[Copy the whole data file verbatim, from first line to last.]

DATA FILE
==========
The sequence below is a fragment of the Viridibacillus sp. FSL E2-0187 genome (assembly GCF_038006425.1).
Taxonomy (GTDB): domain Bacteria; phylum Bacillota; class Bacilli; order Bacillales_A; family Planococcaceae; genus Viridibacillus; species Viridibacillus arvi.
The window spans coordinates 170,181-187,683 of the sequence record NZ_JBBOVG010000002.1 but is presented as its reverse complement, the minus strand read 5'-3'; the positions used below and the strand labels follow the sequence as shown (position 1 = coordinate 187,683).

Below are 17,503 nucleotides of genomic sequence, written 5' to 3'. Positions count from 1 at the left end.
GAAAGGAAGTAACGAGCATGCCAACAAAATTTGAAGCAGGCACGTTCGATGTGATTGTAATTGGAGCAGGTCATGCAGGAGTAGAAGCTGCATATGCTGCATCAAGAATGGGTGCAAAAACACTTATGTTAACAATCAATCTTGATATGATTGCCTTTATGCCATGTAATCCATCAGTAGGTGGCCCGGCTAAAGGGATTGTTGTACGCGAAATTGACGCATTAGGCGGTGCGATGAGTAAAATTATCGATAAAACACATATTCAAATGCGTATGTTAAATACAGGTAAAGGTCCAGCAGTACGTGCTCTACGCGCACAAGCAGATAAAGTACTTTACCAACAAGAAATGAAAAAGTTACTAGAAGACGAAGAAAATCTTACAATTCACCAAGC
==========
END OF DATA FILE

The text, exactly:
The sequence below is a fragment of the Viridibacillus sp. FSL E2-0187 genome (assembly GCF_038006425.1).
Taxonomy (GTDB): domain Bacteria; phylum Bacillota; class Bacilli; order Bacillales_A; family Planococcaceae; genus Viridibacillus; species Viridibacillus arvi.
The window spans coordinates 170,181-187,683 of the sequence record NZ_JBBOVG010000002.1 but is presented as its reverse complement, the minus strand read 5'-3'; the positions used below and the strand labels follow the sequence as shown (position 1 = coordinate 187,683).

Below are 17,503 nucleotides of genomic sequence, written 5' to 3'. Positions count from 1 at the left end.
GAAAGGAAGTAACGAGCATGCCAACAAAATTTGAAGCAGGCACGTTCGATGTGATTGTAATTGGAGCAGGTCATGCAGGAGTAGAAGCTGCATATGCTGCATCAAGAATGGGTGCAAAAACACTTATGTTAACAATCAATCTTGATATGATTGCCTTTATGCCATGTAATCCATCAGTAGGTGGCCCGGCTAAAGGGATTGTTGTACGCGAAATTGACGCATTAGGCGGTGCGATGAGTAAAATTATCGATAAAACACATATTCAAATGCGTATGTTAAATACAGGTAAAGGTCCAGCAGTACGTGCTCTACGCGCACAAGCAGATAAAGTACTTTACCAACAAGAAATGAAAAAGTTACTAGAAGACGAAGAAAATCTTACAATTCACCAAGC